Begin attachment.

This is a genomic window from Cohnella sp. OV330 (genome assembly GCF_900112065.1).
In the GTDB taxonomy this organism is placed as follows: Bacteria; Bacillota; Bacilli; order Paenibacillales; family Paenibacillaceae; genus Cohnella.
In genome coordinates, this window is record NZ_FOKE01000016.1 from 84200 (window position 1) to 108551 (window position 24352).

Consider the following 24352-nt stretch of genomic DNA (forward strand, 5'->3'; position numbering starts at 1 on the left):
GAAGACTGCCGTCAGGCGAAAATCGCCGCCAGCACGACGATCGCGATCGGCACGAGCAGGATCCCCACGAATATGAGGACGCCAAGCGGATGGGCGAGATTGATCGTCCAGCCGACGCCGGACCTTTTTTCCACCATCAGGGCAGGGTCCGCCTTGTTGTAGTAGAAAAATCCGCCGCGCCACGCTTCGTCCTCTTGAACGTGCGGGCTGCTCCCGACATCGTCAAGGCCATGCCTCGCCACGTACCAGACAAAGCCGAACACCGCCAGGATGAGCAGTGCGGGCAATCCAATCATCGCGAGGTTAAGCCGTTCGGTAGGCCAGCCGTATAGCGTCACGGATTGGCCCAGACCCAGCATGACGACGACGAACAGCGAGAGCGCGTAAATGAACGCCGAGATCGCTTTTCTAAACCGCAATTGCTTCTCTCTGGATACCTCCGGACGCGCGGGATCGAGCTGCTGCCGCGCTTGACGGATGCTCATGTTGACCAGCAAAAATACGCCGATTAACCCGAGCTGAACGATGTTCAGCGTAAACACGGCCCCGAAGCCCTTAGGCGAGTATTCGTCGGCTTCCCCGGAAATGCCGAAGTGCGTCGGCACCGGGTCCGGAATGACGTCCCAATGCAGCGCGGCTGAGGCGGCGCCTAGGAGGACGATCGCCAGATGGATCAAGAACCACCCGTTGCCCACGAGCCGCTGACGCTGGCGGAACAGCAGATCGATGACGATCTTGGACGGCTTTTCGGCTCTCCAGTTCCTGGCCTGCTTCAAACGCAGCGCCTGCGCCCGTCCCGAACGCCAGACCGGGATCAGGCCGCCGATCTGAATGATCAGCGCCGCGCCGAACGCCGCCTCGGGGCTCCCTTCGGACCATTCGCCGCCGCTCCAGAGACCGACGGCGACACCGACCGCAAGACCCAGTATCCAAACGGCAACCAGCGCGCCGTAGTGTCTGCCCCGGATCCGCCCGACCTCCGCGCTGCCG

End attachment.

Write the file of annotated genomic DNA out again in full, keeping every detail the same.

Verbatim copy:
This is a genomic window from Cohnella sp. OV330 (genome assembly GCF_900112065.1).
In the GTDB taxonomy this organism is placed as follows: Bacteria; Bacillota; Bacilli; order Paenibacillales; family Paenibacillaceae; genus Cohnella.
In genome coordinates, this window is record NZ_FOKE01000016.1 from 84200 (window position 1) to 108551 (window position 24352).

Consider the following 24352-nt stretch of genomic DNA (forward strand, 5'->3'; position numbering starts at 1 on the left):
GAAGACTGCCGTCAGGCGAAAATCGCCGCCAGCACGACGATCGCGATCGGCACGAGCAGGATCCCCACGAATATGAGGACGCCAAGCGGATGGGCGAGATTGATCGTCCAGCCGACGCCGGACCTTTTTTCCACCATCAGGGCAGGGTCCGCCTTGTTGTAGTAGAAAAATCCGCCGCGCCACGCTTCGTCCTCTTGAACGTGCGGGCTGCTCCCGACATCGTCAAGGCCATGCCTCGCCACGTACCAGACAAAGCCGAACACCGCCAGGATGAGCAGTGCGGGCAATCCAATCATCGCGAGGTTAAGCCGTTCGGTAGGCCAGCCGTATAGCGTCACGGATTGGCCCAGACCCAGCATGACGACGACGAACAGCGAGAGCGCGTAAATGAACGCCGAGATCGCTTTTCTAAACCGCAATTGCTTCTCTCTGGATACCTCCGGACGCGCGGGATCGAGCTGCTGCCGCGCTTGACGGATGCTCATGTTGACCAGCAAAAATACGCCGATTAACCCGAGCTGAACGATGTTCAGCGTAAACACGGCCCCGAAGCCCTTAGGCGAGTATTCGTCGGCTTCCCCGGAAATGCCGAAGTGCGTCGGCACCGGGTCCGGAATGACGTCCCAATGCAGCGCGGCTGAGGCGGCGCCTAGGAGGACGATCGCCAGATGGATCAAGAACCACCCGTTGCCCACGAGCCGCTGACGCTGGCGGAACAGCAGATCGATGACGATCTTGGACGGCTTTTCGGCTCTCCAGTTCCTGGCCTGCTTCAAACGCAGCGCCTGCGCCCGTCCCGAACGCCAGACCGGGATCAGGCCGCCGATCTGAATGATCAGCGCCGCGCCGAACGCCGCCTCGGGGCTCCCTTCGGACCATTCGCCGCCGCTCCAGAGACCGACGGCGACACCGACCGCAAGACCCAGTATCCAAACGGCAACCAGCGCGCCGTAGTGTCTGCCCCGGATCCGCCCGACCTCCGCGCTGCCG